Illustration of Ordovician Marine Environment.
Image: Karen Carr
Source: From the collection of the Indiana State Museum and Historic Sites
470 million years ago.
Image: Creator Ron Blakey. Altered by Cally Bennet and Fons VandenBerg.
Source: Colorado Plateau Geosystems
During the Ordovician period, a diversity of life filled the seas – cephalopods, trilobites, reef-building invertebrates and graptolites. However algae were the only multicellular plants and there was still no complex life on land.
This period is sometimes known as ‘the age of graptolites’ but it’s also importantly the era in which jawless fishes – the first vertebrates – appeared.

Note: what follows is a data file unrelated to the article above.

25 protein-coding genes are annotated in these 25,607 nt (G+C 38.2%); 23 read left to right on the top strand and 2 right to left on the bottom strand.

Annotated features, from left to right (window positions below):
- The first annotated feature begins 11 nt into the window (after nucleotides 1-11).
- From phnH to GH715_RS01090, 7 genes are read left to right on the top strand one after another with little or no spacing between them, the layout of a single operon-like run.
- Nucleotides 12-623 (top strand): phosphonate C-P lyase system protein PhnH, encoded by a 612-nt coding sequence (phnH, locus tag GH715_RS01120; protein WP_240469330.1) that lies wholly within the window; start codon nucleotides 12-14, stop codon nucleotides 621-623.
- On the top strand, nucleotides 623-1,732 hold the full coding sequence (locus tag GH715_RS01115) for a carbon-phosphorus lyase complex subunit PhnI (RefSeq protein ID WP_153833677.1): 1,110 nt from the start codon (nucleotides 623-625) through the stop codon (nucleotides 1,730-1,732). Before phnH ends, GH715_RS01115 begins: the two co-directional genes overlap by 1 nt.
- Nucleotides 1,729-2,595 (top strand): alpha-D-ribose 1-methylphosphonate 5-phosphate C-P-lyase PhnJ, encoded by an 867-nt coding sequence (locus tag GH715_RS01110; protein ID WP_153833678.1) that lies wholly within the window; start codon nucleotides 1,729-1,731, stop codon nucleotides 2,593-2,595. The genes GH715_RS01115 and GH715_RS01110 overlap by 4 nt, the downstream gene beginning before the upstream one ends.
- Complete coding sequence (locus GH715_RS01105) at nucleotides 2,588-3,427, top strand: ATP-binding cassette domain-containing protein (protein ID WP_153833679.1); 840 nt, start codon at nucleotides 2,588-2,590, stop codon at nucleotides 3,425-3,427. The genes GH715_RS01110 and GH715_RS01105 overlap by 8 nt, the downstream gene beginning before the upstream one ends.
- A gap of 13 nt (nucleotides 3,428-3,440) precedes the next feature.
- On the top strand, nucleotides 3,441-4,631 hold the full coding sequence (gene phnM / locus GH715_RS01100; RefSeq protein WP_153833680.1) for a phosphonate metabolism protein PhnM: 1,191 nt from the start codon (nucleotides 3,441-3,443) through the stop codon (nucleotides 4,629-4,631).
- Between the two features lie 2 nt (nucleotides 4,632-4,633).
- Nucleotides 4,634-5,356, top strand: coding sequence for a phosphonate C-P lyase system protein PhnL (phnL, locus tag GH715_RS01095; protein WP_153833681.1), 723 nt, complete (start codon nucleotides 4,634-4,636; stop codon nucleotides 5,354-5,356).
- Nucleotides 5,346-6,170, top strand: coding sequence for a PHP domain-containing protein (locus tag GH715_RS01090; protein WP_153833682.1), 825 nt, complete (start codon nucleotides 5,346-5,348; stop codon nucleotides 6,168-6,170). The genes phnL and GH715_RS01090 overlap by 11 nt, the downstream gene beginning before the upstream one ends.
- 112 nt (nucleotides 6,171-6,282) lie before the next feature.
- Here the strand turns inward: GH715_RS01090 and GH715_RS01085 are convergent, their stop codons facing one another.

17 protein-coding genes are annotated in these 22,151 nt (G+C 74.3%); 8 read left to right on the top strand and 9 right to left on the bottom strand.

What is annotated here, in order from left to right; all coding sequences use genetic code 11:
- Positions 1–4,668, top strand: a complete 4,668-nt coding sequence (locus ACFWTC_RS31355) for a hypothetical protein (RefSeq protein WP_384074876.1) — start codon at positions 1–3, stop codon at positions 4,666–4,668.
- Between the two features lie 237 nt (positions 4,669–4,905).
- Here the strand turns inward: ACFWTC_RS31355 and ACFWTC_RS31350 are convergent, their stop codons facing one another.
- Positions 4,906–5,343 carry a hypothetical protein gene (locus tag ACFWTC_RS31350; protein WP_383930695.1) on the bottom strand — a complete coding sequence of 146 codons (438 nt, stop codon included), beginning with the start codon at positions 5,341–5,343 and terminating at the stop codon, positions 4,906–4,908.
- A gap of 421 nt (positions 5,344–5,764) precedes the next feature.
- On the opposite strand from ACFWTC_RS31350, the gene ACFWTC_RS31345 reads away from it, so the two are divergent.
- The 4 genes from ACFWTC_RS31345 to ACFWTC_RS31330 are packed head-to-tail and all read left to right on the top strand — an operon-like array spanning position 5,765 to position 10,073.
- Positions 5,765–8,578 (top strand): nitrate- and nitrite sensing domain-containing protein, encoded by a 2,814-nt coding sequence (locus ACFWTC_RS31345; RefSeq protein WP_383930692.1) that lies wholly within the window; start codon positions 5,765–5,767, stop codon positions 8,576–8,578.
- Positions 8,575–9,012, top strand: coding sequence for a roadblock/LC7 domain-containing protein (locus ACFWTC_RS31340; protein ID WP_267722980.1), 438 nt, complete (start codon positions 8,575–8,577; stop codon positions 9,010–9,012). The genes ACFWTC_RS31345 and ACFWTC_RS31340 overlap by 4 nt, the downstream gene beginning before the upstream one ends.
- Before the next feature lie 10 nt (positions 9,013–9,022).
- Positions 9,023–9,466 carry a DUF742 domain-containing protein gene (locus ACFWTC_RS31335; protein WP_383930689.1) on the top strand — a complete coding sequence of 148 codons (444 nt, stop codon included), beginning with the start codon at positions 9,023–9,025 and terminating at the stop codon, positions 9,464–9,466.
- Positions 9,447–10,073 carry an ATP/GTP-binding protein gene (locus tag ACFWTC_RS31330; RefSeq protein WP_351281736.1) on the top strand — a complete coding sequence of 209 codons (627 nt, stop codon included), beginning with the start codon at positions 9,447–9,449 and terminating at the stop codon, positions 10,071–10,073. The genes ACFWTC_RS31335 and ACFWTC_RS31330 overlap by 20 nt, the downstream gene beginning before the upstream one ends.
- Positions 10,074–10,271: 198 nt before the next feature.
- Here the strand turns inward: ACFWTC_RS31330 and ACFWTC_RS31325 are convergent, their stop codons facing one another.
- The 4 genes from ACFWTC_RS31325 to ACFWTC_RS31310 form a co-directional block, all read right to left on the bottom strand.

A mass extinction event marked the end of the Ordovician, in which more than half of all marine invertebrate species went extinct. This extinction particularly affected the trilobites, with heavy losses of shallow-water species.
Offshore along the coastline of ancient Australia there were large faults extending to the Earth’s mantle. These allowed magma (molten rock) to erupt onto the sea floor, where it cooled and hardened in the water. In this way underwater volcanoes formed and grew into chains of islands.
Today, the ocean trenches and chains of volcanic islands that we see around the western margin of the Pacific Ocean formed in exactly the same way as the ancient features.